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Example 2
A 2400V/240V, 24kVA transformer gave the
following results.
High voltage side open - 240V, 2A, 200W
Low voltage side closed
- 100V, 10A,
150W
The transformer is supplying an load of 0.8
power factor lagging at full load.
Find the equivalent circuit parameters.
Calculate operating efficiency and
maximum efficiency.

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10) Three Phase


Transformers
Made either by:
1. 3 single phase transformers connected
2. 3 windings are wound on a common
core
1st approach each unit could be
replaced individually
2nd approach - cheaper, smaller and
lighter
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Three-phase transformer
connections
Depending on the connections of
primary and secondary coils;
Y-Y
Y-
-Y
-
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Y-Y connection

Rarely used for large amount of power


transmission
Can be used for special types of
applications
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Y- connection

Used at substations where the voltage


is stepped down

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-Y connection

Used at the generator station, where


the voltage is stepped up
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- connection

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Using 2 transformers
Reduction in the power handling
capacity
Economical

1. Open

( V-V)

Y Open
3. Scott T
2. Open

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Example 3
Three identical single-phase transformers
are needed to connect a 6 kVA, 120V,
three-phase load to a 4800V, three-phase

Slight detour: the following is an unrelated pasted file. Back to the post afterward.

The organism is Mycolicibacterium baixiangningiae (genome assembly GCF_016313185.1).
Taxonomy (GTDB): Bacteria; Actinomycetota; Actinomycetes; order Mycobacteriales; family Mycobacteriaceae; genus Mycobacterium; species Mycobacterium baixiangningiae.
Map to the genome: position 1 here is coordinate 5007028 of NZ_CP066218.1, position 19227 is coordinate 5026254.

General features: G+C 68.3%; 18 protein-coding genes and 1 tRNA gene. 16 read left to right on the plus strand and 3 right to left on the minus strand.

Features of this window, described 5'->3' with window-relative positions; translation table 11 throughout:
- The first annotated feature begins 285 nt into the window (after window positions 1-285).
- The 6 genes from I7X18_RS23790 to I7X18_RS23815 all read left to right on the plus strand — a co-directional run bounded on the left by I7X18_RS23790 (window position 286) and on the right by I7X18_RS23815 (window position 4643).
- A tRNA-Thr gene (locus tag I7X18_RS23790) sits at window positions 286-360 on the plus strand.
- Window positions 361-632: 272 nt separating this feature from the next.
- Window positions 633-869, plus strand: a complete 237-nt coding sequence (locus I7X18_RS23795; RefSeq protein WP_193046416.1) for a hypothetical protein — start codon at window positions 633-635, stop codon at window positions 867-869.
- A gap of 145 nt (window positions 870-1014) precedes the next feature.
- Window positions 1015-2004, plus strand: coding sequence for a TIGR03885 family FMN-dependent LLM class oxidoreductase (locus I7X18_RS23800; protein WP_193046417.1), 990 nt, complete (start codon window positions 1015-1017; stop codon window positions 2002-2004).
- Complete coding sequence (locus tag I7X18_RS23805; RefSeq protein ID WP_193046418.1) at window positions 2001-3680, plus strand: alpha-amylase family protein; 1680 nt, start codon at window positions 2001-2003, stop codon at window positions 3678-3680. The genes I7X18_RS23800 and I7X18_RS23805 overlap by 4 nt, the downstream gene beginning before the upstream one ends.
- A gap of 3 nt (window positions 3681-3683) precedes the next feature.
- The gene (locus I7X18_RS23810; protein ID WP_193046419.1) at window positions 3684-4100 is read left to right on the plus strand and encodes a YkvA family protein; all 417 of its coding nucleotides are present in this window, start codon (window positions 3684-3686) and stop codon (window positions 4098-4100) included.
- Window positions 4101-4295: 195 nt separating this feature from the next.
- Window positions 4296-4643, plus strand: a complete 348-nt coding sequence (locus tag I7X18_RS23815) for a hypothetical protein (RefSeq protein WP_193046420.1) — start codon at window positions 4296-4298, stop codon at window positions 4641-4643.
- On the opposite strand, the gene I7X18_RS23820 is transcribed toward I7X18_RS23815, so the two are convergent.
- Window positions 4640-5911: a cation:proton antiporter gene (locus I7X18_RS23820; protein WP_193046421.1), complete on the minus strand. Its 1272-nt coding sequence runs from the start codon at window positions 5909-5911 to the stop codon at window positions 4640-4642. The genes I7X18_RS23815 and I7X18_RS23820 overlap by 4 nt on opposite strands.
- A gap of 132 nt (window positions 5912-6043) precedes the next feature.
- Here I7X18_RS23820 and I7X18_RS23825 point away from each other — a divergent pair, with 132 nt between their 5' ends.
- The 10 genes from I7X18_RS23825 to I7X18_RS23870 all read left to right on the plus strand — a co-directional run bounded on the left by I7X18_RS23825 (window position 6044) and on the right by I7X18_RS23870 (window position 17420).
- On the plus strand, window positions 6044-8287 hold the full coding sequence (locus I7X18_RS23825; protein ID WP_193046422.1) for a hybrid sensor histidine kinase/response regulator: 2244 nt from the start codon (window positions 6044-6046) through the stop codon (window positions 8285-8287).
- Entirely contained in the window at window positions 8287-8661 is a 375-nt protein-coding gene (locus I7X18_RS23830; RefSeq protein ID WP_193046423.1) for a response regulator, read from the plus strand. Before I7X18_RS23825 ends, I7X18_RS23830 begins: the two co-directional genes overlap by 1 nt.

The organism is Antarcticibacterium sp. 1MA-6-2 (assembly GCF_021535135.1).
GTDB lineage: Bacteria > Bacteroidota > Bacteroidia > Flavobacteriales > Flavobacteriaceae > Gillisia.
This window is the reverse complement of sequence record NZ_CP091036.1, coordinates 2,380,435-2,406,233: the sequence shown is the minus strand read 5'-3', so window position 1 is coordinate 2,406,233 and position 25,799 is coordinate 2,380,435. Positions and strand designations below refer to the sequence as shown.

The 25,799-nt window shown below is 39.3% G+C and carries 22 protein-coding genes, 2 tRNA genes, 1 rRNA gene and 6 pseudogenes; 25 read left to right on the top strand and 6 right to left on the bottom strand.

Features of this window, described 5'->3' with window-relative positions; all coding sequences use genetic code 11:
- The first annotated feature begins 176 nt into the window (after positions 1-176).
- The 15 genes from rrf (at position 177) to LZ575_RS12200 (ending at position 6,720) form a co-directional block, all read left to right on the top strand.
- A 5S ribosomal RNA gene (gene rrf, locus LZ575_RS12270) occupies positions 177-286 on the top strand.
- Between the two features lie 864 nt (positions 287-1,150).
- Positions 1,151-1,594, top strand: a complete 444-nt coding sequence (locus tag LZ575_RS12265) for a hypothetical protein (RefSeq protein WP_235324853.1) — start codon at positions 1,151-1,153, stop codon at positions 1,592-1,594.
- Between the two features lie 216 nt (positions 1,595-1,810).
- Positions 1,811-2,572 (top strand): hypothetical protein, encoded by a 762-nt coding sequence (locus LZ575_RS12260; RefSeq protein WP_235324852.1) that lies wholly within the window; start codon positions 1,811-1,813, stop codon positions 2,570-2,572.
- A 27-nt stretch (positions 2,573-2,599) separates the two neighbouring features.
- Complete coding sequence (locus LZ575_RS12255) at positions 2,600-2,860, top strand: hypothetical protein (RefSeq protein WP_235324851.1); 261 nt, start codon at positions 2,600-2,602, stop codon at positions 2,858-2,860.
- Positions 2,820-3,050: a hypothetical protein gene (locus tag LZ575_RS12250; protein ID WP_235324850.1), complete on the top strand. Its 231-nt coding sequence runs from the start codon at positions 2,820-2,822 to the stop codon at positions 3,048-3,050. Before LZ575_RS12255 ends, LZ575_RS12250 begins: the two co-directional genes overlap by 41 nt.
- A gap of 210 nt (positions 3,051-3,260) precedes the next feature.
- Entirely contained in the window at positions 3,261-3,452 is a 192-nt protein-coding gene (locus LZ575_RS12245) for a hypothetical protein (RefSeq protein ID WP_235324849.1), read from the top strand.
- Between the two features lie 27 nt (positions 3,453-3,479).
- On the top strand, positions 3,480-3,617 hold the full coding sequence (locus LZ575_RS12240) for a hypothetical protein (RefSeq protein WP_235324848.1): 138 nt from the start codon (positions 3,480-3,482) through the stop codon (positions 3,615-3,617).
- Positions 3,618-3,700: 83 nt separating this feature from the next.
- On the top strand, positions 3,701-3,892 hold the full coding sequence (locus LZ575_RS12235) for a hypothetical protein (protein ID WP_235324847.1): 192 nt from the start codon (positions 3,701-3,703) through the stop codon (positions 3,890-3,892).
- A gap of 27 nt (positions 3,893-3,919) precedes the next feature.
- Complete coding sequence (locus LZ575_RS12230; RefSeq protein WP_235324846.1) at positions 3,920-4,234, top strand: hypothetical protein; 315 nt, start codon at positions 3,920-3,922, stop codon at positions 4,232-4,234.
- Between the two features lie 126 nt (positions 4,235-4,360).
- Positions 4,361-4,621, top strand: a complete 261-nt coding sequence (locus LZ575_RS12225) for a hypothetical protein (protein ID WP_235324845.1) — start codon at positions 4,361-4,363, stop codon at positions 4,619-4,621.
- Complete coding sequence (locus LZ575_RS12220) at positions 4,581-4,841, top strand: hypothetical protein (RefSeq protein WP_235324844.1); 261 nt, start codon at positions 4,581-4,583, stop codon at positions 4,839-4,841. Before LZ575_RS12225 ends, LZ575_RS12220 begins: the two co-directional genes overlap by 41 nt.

transmission line.
For a Y/ connection, determine the
followings of each single-phase
transformer.
I. Power rating
II. Voltage rating
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11) Transformer ratings &


nameplate
4 major ratings
* Apparent power
* Current

* Voltage
* Frequency

- To protect winding insulations from


breakdown due to high voltages
- To prevent high heating loss
- If operated on a different frequency, voltage
should also be changed

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11) Other types of


Transformers
1) Auto Transformer
For small changes in voltage
Small rating transformer with
variable output
Used in educational laboratories
Has one winding -> common for
primary and secondary

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Advantages:
Cheaper initial investment
Low leakage reactance
Low losses
Requires low excitation current
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2)

Instrument Transformers

Voltage Transformer (Potential


Transformer)
Ratio of primary to secondary
voltage is known
HV primary & LV secondary
Low power rating
Provide a sample of the power
systems voltage to the instruments
measuring it
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Current Transformer
Ratio of primary to secondary
current is known
Sample the current in a line &
reduce it to a safe and measurable
level

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References

Electrical Machinery & Transformers


Guru & Hizirogly

Electrical Machines Theory &


Practice
M N Bandyopadhyay

Electrical Machinery Fundamentals


Stephan J Chapman